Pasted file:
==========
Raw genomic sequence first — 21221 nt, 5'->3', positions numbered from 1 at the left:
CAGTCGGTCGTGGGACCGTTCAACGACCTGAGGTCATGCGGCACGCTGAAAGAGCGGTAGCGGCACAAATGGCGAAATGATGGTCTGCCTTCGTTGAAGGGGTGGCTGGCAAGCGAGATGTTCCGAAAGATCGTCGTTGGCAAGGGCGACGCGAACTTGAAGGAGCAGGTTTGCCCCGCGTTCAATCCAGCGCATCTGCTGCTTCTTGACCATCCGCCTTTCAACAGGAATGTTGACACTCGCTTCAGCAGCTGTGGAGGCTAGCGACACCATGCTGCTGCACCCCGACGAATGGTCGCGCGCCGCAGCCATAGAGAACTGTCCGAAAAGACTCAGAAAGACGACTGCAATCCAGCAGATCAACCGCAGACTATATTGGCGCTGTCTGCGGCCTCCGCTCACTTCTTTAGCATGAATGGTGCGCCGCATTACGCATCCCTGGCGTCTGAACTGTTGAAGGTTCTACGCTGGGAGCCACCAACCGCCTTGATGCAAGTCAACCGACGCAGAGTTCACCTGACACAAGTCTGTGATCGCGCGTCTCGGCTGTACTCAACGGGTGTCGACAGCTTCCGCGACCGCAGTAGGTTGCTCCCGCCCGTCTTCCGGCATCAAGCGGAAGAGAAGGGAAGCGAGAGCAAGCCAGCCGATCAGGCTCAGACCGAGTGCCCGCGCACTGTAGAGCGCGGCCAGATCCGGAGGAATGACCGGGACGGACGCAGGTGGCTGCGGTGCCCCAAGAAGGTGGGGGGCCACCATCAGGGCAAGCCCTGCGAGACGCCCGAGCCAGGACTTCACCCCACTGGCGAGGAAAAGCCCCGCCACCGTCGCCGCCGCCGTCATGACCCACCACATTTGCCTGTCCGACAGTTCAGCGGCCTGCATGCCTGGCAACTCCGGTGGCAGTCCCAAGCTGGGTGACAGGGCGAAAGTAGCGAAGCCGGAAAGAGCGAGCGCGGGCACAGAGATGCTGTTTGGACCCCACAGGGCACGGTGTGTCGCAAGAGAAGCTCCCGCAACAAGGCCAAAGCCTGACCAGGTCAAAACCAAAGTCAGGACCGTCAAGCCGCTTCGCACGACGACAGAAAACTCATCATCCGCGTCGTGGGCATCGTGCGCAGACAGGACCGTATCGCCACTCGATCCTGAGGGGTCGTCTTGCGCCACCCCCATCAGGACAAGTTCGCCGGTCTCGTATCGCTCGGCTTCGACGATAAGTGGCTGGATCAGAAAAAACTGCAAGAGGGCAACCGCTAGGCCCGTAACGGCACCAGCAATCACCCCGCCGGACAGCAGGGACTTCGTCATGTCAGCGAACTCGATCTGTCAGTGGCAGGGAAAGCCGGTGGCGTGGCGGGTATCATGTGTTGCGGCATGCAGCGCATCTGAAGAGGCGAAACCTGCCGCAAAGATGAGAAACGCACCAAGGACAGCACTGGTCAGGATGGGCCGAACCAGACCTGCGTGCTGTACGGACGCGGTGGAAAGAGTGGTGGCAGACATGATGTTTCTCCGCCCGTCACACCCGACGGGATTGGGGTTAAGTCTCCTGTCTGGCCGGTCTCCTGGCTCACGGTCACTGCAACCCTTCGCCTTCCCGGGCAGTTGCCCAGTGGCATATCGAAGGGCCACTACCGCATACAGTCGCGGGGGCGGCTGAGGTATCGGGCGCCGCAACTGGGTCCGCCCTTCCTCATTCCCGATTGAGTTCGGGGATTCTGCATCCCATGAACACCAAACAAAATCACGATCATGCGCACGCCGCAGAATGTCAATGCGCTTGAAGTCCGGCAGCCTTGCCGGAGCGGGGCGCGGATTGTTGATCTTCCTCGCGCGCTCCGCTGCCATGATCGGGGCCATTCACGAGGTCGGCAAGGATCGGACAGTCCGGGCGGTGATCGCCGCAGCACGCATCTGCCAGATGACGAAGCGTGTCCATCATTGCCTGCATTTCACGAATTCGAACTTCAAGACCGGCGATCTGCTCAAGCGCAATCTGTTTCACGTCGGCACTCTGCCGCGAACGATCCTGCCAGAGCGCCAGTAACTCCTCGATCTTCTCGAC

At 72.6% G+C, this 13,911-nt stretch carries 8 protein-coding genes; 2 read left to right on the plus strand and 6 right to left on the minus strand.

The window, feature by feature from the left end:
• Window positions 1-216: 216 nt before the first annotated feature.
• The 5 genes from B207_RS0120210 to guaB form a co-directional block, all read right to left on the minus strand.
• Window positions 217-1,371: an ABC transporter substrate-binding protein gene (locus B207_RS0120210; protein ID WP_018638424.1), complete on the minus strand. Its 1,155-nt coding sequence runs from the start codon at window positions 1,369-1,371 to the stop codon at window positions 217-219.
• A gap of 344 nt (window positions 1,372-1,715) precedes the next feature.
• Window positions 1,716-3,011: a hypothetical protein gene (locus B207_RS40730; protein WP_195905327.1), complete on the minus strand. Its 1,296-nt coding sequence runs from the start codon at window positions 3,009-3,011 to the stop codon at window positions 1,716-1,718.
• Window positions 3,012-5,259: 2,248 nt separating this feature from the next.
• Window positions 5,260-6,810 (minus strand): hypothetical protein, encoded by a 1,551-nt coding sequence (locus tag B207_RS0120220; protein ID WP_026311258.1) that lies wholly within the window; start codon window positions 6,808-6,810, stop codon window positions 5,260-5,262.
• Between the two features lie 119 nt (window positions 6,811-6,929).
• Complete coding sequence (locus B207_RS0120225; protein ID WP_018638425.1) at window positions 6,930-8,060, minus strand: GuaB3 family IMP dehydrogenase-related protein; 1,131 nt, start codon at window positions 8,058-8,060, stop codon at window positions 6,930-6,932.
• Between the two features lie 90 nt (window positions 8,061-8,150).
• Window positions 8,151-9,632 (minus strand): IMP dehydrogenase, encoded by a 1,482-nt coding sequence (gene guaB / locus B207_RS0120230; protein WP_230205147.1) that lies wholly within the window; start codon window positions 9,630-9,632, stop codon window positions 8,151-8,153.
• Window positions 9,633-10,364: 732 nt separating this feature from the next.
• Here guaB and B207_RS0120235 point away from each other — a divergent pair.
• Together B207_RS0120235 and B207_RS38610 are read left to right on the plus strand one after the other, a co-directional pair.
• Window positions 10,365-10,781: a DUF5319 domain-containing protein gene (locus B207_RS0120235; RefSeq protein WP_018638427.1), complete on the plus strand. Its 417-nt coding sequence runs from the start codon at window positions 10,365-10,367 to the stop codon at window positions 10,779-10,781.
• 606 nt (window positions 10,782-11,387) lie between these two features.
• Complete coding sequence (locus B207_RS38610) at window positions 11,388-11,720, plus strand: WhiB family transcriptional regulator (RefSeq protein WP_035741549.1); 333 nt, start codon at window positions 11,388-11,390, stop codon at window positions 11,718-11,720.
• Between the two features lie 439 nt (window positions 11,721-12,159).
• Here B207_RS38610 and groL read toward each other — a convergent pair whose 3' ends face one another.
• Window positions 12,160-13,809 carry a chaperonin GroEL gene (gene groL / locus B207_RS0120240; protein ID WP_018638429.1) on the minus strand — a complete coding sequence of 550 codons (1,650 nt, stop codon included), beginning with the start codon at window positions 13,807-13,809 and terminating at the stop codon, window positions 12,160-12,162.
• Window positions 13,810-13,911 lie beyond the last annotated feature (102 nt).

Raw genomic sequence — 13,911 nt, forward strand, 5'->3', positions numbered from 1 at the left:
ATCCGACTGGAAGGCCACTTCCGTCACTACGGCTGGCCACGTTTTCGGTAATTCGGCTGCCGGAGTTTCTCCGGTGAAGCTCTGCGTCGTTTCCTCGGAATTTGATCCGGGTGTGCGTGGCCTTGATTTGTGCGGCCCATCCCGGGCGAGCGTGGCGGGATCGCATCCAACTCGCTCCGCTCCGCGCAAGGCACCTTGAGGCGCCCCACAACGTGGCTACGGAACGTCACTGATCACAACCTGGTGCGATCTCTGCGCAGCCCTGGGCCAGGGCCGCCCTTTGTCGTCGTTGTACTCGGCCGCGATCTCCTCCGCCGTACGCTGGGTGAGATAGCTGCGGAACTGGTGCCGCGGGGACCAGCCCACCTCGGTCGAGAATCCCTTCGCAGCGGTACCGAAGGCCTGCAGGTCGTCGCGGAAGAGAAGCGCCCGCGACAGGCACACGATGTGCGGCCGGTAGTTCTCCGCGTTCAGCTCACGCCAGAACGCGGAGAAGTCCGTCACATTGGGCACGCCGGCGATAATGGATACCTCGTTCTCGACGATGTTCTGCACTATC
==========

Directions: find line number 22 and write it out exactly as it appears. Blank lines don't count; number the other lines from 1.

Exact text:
• Between the two features lie 439 nt (window positions 11,721-12,159).